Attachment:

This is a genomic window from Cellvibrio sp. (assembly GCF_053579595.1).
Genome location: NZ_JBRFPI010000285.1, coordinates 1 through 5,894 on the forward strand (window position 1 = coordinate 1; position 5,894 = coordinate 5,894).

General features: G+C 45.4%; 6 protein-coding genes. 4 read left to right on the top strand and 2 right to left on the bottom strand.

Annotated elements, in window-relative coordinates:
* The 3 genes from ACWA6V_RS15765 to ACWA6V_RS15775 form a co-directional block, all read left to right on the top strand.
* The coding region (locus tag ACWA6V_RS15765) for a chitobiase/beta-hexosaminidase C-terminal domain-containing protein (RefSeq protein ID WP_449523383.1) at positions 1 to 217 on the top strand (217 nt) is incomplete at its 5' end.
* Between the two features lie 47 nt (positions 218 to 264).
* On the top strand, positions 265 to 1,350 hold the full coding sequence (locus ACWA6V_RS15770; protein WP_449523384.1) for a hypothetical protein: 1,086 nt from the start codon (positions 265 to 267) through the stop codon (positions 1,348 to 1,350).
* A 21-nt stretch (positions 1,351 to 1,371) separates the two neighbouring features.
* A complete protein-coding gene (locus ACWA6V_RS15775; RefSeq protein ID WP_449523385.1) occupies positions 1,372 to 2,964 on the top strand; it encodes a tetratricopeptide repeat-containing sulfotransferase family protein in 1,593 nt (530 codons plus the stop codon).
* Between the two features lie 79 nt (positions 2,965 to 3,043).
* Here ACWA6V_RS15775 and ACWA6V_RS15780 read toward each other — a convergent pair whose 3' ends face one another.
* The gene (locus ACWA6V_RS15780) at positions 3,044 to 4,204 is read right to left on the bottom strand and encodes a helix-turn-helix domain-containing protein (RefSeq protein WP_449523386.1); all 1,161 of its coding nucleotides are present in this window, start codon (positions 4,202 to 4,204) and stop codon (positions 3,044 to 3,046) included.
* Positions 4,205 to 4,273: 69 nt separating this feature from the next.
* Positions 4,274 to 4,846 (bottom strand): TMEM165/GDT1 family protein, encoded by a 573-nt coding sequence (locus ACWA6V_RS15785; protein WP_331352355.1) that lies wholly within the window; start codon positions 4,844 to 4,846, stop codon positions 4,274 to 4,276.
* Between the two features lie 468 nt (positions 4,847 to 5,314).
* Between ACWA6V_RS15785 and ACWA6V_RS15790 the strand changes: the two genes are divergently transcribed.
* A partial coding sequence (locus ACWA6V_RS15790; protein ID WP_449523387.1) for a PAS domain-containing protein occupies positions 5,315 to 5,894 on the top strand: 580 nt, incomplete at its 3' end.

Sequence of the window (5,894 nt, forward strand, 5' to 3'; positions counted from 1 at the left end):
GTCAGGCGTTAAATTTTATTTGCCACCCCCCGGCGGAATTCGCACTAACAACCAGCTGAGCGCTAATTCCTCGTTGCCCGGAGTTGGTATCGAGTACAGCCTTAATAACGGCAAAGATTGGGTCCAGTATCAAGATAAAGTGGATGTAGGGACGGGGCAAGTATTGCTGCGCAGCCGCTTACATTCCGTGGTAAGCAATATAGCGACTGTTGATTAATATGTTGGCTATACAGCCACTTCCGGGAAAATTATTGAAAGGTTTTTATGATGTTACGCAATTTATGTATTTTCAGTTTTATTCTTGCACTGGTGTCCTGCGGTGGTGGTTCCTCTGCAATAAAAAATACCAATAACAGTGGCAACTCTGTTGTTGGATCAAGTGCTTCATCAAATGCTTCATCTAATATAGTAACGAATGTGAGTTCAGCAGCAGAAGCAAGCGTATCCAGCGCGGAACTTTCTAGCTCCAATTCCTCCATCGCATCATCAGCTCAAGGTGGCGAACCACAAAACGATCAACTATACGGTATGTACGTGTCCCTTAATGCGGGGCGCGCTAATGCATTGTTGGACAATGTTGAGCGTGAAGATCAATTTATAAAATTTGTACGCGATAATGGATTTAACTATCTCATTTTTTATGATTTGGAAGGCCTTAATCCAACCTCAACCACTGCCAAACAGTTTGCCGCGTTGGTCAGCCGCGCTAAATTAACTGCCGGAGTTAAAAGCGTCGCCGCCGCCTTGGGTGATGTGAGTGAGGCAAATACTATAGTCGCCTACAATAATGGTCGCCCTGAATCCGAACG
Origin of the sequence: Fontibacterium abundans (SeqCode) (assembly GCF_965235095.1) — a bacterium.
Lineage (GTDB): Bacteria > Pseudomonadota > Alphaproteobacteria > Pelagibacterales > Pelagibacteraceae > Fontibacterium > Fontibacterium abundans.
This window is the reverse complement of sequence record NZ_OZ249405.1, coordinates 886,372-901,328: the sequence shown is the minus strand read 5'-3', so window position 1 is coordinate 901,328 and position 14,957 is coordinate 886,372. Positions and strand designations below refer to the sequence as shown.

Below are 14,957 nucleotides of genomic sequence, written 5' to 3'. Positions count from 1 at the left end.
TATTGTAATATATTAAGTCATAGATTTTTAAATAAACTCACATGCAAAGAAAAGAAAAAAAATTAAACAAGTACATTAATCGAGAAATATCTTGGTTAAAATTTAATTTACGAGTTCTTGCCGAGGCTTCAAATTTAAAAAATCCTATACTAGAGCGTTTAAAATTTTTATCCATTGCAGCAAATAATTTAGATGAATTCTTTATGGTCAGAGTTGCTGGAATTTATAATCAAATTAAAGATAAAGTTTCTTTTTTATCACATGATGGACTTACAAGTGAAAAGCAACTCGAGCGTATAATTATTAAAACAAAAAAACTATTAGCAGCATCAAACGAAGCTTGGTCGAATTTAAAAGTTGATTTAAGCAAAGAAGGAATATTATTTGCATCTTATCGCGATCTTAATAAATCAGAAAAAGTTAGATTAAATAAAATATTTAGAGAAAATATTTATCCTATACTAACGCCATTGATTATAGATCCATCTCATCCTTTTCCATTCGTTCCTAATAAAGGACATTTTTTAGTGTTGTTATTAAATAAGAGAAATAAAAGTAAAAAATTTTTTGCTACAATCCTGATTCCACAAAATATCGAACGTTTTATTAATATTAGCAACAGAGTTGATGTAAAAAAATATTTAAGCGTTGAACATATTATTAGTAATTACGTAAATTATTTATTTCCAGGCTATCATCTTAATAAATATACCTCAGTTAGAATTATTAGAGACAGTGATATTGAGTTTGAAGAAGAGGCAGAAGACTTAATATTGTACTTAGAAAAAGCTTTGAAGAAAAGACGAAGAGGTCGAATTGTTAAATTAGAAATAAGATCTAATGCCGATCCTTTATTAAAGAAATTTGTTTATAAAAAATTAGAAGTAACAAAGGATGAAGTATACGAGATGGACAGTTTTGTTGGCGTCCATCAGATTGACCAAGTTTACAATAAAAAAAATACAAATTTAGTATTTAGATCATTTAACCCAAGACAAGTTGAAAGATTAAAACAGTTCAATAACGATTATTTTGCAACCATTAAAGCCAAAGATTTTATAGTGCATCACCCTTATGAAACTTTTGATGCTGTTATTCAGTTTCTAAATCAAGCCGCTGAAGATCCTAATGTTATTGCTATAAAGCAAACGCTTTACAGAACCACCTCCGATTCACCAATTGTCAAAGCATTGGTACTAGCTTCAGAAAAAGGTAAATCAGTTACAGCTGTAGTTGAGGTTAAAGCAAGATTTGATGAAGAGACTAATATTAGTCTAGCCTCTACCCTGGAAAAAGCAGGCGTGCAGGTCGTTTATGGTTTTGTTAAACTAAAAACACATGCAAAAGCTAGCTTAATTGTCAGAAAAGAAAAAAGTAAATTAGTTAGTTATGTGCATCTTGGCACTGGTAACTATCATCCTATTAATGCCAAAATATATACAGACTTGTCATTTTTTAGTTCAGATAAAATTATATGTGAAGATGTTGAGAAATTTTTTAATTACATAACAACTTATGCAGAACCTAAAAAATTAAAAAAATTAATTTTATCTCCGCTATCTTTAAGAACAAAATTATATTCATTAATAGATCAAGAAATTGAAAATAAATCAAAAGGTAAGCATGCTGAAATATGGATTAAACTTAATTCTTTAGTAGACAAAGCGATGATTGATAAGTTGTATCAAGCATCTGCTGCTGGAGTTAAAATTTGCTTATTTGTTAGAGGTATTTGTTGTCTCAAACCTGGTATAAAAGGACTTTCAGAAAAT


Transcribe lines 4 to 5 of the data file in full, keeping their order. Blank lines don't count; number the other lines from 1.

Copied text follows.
Annotated elements, in window-relative coordinates:
* The 3 genes from ACWA6V_RS15765 to ACWA6V_RS15775 form a co-directional block, all read left to right on the top strand.